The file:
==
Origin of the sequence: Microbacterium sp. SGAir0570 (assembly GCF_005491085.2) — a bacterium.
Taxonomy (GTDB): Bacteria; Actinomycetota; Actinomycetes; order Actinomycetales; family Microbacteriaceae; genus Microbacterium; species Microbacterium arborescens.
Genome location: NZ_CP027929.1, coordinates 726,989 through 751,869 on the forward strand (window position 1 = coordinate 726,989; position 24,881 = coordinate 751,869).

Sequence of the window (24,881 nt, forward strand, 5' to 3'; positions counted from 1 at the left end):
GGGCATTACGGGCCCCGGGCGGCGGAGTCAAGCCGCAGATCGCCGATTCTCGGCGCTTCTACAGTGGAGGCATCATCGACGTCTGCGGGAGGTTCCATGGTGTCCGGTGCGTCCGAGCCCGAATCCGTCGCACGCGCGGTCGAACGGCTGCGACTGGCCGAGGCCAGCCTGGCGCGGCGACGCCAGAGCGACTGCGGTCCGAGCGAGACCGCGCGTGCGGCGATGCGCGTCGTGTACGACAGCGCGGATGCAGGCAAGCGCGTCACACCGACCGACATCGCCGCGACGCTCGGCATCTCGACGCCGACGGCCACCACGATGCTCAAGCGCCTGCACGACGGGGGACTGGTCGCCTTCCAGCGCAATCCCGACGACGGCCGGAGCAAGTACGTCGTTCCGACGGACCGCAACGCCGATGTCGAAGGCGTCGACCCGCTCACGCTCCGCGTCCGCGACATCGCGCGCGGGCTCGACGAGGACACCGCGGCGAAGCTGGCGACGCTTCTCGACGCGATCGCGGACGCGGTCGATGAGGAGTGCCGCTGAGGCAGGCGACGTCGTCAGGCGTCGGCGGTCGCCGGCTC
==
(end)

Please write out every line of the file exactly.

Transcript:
Origin of the sequence: Microbacterium sp. SGAir0570 (assembly GCF_005491085.2) — a bacterium.
Taxonomy (GTDB): Bacteria; Actinomycetota; Actinomycetes; order Actinomycetales; family Microbacteriaceae; genus Microbacterium; species Microbacterium arborescens.
Genome location: NZ_CP027929.1, coordinates 726,989 through 751,869 on the forward strand (window position 1 = coordinate 726,989; position 24,881 = coordinate 751,869).

Sequence of the window (24,881 nt, forward strand, 5' to 3'; positions counted from 1 at the left end):
GGGCATTACGGGCCCCGGGCGGCGGAGTCAAGCCGCAGATCGCCGATTCTCGGCGCTTCTACAGTGGAGGCATCATCGACGTCTGCGGGAGGTTCCATGGTGTCCGGTGCGTCCGAGCCCGAATCCGTCGCACGCGCGGTCGAACGGCTGCGACTGGCCGAGGCCAGCCTGGCGCGGCGACGCCAGAGCGACTGCGGTCCGAGCGAGACCGCGCGTGCGGCGATGCGCGTCGTGTACGACAGCGCGGATGCAGGCAAGCGCGTCACACCGACCGACATCGCCGCGACGCTCGGCATCTCGACGCCGACGGCCACCACGATGCTCAAGCGCCTGCACGACGGGGGACTGGTCGCCTTCCAGCGCAATCCCGACGACGGCCGGAGCAAGTACGTCGTTCCGACGGACCGCAACGCCGATGTCGAAGGCGTCGACCCGCTCACGCTCCGCGTCCGCGACATCGCGCGCGGGCTCGACGAGGACACCGCGGCGAAGCTGGCGACGCTTCTCGACGCGATCGCGGACGCGGTCGATGAGGAGTGCCGCTGAGGCAGGCGACGTCGTCAGGCGTCGGCGGTCGCCGGCTC